Brittany
Nov 10, 2017 rated it it was ok  ·  review of another edition
Shelves: adult
If you like a lot of technical, scientific facts and figures about the brains of babies and want to know all about the research behind it, then this is the book for you. I can never remember all of that and honed in on the promised "simple" way instead, but it was much too simple. Like, did you know that children can learn to like reading? I'm sure there is a right audience for this book, but it just didn't click with me.
Connie T.
Though backed by science, this user-friendly guide to your child's brain development is easy to read, insightful, and informative. Don't be intimidated. You don't need fancy degrees or costly gadgets to foster your baby's mind. Many of the suggested activities might be second nature to some of us, but for others, this reference is great to have around. (Only 3 stars because I was already familiar with much of this.)
Erin Stuhlsatz
Apr 08, 2019 rated it it was amazing  ·  review of another edition
Shelves: nonfiction, parenting
I liked this a lot. There was concrete information about what the research shows, and Dr. Stamm also explained how the recommendations make sense based on neuroscience. I especially appreciated the lists of useful activities divided by age, with explanations on how to make the most out of your infant, baby, or toddler's experiences.
Brian
Apr 06, 2019 rated it liked it  ·  review of another edition
Lots of interesting science and information, but not as much practical advice of what to do as I was hoping for. On my second read I added tabs for the activity recommendations for the different ages, since activities are given at the ends of chapters for all ages, to make it easier to reference in the future.
Kate McElfatrick
I listened to the audiobook, and I couldn’t stand the voice of the narrator! Her voice was a bit too sickly sweet, and it made me hate everything she suggested. Maybe the book would be better if I read it rather than listened to it. Still, I don’t think I needed a whole book on how to play with a child
Christopher
Oct 16, 2018 rated it really liked it  ·  review of another edition
I wished I had read this with the first child. This book is a bit older, so I wonder about what recent research has contributed to this topic. The book has some great ideas on how to apply the theory into practice with your child. I highly recommend this book to anyone with a child.
Alexis
Jul 28, 2019 rated it it was ok  ·  review of another edition
There’s plenty of good advice but the way things are phrased just make me feel like a bad parent. Being a new parent is rough especially when you don’t have experience with babies and I feel like she could have left out the more judgy bits/phrasing (which is frequent).
Puneet Girdhar
Dec 12, 2017 rated it it was amazing  ·  review of another edition
Great concepts and format

I love that the author boils down the concepts to A-B-C. The real life activities were also well presented. Overall a great read.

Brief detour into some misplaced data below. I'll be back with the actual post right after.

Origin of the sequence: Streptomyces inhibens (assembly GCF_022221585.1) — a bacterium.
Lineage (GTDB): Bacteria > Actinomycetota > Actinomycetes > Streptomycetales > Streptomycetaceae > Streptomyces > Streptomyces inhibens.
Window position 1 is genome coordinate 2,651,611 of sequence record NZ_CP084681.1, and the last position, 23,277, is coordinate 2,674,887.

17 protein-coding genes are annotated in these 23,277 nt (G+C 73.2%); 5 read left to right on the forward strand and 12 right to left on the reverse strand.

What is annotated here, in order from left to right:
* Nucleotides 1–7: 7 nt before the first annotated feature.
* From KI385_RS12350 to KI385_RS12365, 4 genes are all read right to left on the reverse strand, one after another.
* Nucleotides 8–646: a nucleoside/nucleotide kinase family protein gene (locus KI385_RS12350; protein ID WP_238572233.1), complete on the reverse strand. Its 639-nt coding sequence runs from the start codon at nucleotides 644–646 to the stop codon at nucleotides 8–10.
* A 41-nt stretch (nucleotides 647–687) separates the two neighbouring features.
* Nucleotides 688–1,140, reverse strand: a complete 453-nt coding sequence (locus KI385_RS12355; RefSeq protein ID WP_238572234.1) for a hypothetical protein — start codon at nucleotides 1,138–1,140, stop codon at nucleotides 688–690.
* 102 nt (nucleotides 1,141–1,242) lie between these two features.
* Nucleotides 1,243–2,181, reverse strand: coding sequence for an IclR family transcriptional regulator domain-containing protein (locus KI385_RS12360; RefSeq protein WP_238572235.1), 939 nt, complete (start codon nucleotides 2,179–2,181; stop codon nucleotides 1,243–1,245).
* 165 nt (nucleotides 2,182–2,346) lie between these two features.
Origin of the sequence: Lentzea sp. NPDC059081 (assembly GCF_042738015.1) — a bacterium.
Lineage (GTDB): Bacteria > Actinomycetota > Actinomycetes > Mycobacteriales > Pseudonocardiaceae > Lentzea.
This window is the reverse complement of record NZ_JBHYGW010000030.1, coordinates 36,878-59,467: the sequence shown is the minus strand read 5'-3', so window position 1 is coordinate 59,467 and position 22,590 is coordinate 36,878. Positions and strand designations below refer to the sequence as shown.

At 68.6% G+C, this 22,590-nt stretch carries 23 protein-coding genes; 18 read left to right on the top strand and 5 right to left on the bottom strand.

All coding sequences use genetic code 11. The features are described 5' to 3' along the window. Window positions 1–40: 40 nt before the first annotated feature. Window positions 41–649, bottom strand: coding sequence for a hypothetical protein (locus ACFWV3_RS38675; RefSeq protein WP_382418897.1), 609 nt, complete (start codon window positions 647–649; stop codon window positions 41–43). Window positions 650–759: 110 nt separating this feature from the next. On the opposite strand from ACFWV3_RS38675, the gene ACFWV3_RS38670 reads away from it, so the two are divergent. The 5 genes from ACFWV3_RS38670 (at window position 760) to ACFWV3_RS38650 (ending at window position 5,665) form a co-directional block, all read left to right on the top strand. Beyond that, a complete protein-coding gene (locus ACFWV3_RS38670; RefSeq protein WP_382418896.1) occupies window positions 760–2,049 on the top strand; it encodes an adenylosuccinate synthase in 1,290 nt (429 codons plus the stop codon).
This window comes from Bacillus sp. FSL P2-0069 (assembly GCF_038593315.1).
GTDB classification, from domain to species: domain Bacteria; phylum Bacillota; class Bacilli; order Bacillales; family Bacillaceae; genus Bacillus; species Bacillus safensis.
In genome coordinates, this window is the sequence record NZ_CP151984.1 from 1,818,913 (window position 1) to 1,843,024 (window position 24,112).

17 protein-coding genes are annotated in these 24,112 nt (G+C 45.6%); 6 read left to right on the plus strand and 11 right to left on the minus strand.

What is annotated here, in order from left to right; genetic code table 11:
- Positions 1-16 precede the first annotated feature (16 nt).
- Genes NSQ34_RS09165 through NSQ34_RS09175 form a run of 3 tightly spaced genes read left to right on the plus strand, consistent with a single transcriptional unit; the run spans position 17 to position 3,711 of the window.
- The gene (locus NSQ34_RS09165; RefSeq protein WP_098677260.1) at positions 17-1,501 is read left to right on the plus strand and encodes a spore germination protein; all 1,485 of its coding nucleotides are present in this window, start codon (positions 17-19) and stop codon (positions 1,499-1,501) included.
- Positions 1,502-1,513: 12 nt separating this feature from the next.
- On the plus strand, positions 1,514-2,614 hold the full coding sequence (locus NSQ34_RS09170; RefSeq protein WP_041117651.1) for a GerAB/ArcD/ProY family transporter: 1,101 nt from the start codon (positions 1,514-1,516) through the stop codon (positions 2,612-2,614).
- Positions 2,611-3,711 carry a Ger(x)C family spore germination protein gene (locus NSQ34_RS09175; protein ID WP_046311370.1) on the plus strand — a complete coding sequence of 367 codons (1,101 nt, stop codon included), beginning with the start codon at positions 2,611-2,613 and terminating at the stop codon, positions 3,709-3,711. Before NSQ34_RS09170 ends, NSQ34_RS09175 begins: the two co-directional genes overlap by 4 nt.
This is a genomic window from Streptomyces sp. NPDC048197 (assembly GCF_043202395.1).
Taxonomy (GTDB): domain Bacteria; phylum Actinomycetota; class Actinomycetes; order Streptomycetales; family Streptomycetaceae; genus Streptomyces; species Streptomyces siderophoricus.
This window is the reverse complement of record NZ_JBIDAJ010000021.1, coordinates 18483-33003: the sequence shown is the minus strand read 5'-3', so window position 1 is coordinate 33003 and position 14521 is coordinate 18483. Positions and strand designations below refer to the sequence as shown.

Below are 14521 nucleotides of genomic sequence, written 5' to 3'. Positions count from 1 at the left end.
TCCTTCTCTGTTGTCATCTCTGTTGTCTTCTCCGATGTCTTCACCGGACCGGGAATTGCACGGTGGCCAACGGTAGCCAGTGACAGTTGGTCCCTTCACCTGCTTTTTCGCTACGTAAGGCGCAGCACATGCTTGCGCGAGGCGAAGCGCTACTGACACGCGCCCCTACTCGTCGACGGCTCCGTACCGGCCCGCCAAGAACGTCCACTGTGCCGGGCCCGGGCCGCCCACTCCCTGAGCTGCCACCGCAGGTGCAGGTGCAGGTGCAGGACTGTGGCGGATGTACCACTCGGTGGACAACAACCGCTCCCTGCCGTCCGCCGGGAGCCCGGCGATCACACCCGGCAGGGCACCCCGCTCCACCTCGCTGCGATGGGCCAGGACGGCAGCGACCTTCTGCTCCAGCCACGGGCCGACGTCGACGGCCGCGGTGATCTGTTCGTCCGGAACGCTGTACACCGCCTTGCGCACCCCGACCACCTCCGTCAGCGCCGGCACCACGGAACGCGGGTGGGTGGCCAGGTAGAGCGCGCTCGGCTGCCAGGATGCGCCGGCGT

Hillary
Nov 23, 2017 rated it it was amazing  ·  review of another edition
Shelves: books-i-own
Very insightful!

I found this book incredibly helpful and useful. My baby is almost 3 months old, but I already feel this has been a great asset for her learning.
Melissa
Jun 12, 2018 rated it really liked it  ·  review of another edition
ABC's of baby brain development: Attention, Bonding, and Communication.
Many age-appropriate activities suggested.

Excellent material.
« previous 1 3 4 next »
There are no discussion topics on this book yet. Be the first to start one »

Readers also enjoyed

  • What's Going On in There? How the Brain and Mind Develop in the First Five Years of Life
  • The Family Nutrition Book: Everything You Need to Know about Feeding Your Children from Birth Through Adolescence
  • Superbaby: 12 Ways to Give Your Child a Head Start in the First 3 Years
  • Einstein Never Used Flashcards: How Our Children Really Learn--and Why They Need to Play More and Memorize Less
  • Brain Rules for Baby: How to Raise a Smart and Happy Child from Zero to Five
  • Teach Me to Do It Myself: Montessori Activities for You and Your Child
  • Into the Minds of Babes: How Screen Time Affects Children From Birth to Age Five
  • Heading Home with Your Newborn: From Birth to Reality
  • Your Baby Is Speaking to You: A Visual Guide to the Amazing Behaviors of Your Newborn and Growing Baby
  • Montessori from the Start: The Child at Home, from Birth to Age Three
  • Power of Play: How Spontaneous, Imaginative Activities Lead to Happier, Healthier Children
  • Sign with Your Baby: How to Communicate with Infants Before They Can Speak
  • Unplugged Play: No Batteries. No Plugs. Pure Fun.
  • You Are Your Child's First Teacher: What Parents Can Do with and for Their Children from Birth to Age Six
  • A Child is Born
  • Raising Freethinkers: A Practical Guide for Parenting Beyond Belief
  • Our Babies, Ourselves: How Biology and Culture Shape the Way We Parent
  • Baby Play: 100 Fun-Filled Activities to Maximize Your Baby's Potential
See similar books…